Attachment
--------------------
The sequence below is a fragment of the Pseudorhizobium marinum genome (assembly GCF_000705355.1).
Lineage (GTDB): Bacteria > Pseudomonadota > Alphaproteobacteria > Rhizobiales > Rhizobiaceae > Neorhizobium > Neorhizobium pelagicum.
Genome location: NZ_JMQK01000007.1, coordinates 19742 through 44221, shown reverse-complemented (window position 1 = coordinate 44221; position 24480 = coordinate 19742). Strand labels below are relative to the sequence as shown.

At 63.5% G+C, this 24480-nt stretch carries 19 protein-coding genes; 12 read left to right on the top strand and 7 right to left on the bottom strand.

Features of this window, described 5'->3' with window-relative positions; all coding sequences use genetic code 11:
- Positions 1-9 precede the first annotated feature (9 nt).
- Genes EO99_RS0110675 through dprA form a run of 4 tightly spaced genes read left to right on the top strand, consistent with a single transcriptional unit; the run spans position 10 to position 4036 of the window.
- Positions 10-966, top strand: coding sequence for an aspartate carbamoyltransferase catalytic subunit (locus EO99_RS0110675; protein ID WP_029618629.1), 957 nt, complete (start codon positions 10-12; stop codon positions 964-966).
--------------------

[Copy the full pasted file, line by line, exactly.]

The sequence below is a fragment of the Pseudorhizobium marinum genome (assembly GCF_000705355.1).
Lineage (GTDB): Bacteria > Pseudomonadota > Alphaproteobacteria > Rhizobiales > Rhizobiaceae > Neorhizobium > Neorhizobium pelagicum.
Genome location: NZ_JMQK01000007.1, coordinates 19742 through 44221, shown reverse-complemented (window position 1 = coordinate 44221; position 24480 = coordinate 19742). Strand labels below are relative to the sequence as shown.

At 63.5% G+C, this 24480-nt stretch carries 19 protein-coding genes; 12 read left to right on the top strand and 7 right to left on the bottom strand.

Features of this window, described 5'->3' with window-relative positions; all coding sequences use genetic code 11:
- Positions 1-9 precede the first annotated feature (9 nt).
- Genes EO99_RS0110675 through dprA form a run of 4 tightly spaced genes read left to right on the top strand, consistent with a single transcriptional unit; the run spans position 10 to position 4036 of the window.
- Positions 10-966, top strand: coding sequence for an aspartate carbamoyltransferase catalytic subunit (locus EO99_RS0110675; protein ID WP_029618629.1), 957 nt, complete (start codon positions 10-12; stop codon positions 964-966).